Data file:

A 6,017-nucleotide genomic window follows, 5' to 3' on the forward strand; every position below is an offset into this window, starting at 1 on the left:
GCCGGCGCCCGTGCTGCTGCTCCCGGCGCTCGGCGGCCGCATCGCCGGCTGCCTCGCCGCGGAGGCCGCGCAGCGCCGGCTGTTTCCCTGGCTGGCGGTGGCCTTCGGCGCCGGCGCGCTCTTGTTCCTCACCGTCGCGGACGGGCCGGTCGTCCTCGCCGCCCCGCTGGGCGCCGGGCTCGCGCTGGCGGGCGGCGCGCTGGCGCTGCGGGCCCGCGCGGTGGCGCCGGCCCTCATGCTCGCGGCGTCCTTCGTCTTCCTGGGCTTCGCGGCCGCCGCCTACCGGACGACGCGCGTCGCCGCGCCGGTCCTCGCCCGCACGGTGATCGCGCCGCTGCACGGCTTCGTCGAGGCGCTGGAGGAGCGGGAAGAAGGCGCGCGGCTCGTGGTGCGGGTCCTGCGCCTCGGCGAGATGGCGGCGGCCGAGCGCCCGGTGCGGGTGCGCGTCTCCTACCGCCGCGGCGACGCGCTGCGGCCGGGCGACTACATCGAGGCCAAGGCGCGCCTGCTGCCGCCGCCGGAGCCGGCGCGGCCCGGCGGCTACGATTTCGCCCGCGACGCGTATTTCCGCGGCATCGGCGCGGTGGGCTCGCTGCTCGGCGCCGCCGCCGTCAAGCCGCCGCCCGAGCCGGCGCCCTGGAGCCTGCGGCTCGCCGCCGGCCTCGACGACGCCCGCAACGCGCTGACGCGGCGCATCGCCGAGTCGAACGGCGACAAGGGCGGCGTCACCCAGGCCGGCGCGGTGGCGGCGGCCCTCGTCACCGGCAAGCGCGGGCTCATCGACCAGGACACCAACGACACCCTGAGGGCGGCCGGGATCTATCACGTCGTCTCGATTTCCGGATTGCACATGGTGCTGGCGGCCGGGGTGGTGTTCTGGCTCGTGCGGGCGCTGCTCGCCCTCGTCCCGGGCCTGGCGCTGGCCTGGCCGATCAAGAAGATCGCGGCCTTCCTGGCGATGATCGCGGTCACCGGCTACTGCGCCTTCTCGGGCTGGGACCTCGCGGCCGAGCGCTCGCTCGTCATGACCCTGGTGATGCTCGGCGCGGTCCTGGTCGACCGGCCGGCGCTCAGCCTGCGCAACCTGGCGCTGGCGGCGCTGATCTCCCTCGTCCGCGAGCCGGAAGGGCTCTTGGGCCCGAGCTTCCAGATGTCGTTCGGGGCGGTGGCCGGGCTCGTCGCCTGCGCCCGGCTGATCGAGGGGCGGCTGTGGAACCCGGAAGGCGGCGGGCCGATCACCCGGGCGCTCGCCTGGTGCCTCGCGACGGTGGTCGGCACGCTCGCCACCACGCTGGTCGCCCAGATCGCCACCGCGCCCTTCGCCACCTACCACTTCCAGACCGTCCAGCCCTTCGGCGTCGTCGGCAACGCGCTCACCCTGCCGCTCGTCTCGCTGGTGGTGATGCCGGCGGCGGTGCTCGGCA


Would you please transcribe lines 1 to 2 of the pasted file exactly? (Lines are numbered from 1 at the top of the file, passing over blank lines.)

A 6,017-nucleotide genomic window follows, 5' to 3' on the forward strand; every position below is an offset into this window, starting at 1 on the left:
GCCGGCGCCCGTGCTGCTGCTCCCGGCGCTCGGCGGCCGCATCGCCGGCTGCCTCGCCGCGGAGGCCGCGCAGCGCCGGCTGTTTCCCTGGCTGGCGGTGGCCTTCGGCGCCGGCGCGCTCTTGTTCCTCACCGTCGCGGACGGGCCGGTCGTCCTCGCCGCCCCGCTGGGCGCCGGGCTCGCGCTGGCGGGCGGCGCGCTGGCGCTGCGGGCCCGCGCGGTGGCGCCGGCCCTCATGCTCGCGGCGTCCTTCGTCTTCCTGGGCTTCGCGGCCGCCGCCTACCGGACGACGCGCGTCGCCGCGCCGGTCCTCGCCCGCACGGTGATCGCGCCGCTGCACGGCTTCGTCGAGGCGCTGGAGGAGCGGGAAGAAGGCGCGCGGCTCGTGGTGCGGGTCCTGCGCCTCGGCGAGATGGCGGCGGCCGAGCGCCCGGTGCGGGTGCGCGTCTCCTACCGCCGCGGCGACGCGCTGCGGCCGGGCGACTACATCGAGGCCAAGGCGCGCCTGCTGCCGCCGCCGGAGCCGGCGCGGCCCGGCGGCTACGATTTCGCCCGCGACGCGTATTTCCGCGGCATCGGCGCGGTGGGCTCGCTGCTCGGCGCCGCCGCCGTCAAGCCGCCGCCCGAGCCGGCGCCCTGGAGCCTGCGGCTCGCCGCCGGCCTCGACGACGCCCGCAACGCGCTGACGCGGCGCATCGCCGAGTCGAACGGCGACAAGGGCGGCGTCACCCAGGCCGGCGCGGTGGCGGCGGCCCTCGTCACCGGCAAGCGCGGGCTCATCGACCAGGACACCAACGACACCCTGAGGGCGGCCGGGATCTATCACGTCGTCTCGATTTCCGGATTGCACATGGTGCTGGCGGCCGGGGTGGTGTTCTGGCTCGTGCGGGCGCTGCTCGCCCTCGTCCCGGGCCTGGCGCTGGCCTGGCCGATCAAGAAGATCGCGGCCTTCCTGGCGATGATCGCGGTCACCGGCTACTGCGCCTTCTCGGGCTGGGACCTCGCGGCCGAGCGCTCGCTCGTCATGACCCTGGTGATGCTCGGCGCGGTCCTGGTCGACCGGCCGGCGCTCAGCCTGCGCAACCTGGCGCTGGCGGCGCTGATCTCCCTCGTCCGCGAGCCGGAAGGGCTCTTGGGCCCGAGCTTCCAGATGTCGTTCGGGGCGGTGGCCGGGCTCGTCGCCTGCGCCCGGCTGATCGAGGGGCGGCTGTGGAACCCGGAAGGCGGCGGGCCGATCACCCGGGCGCTCGCCTGGTGCCTCGCGACGGTGGTCGGCACGCTCGCCACCACGCTGGTCGCCCAGATCGCCACCGCGCCCTTCGCCACCTACCACTTCCAGACCGTCCAGCCCTTCGGCGTCGTCGGCAACGCGCTCACCCTGCCGCTCGTCTCGCTGGTGGTGATGCCGGCGGCGGTGCTCGGCA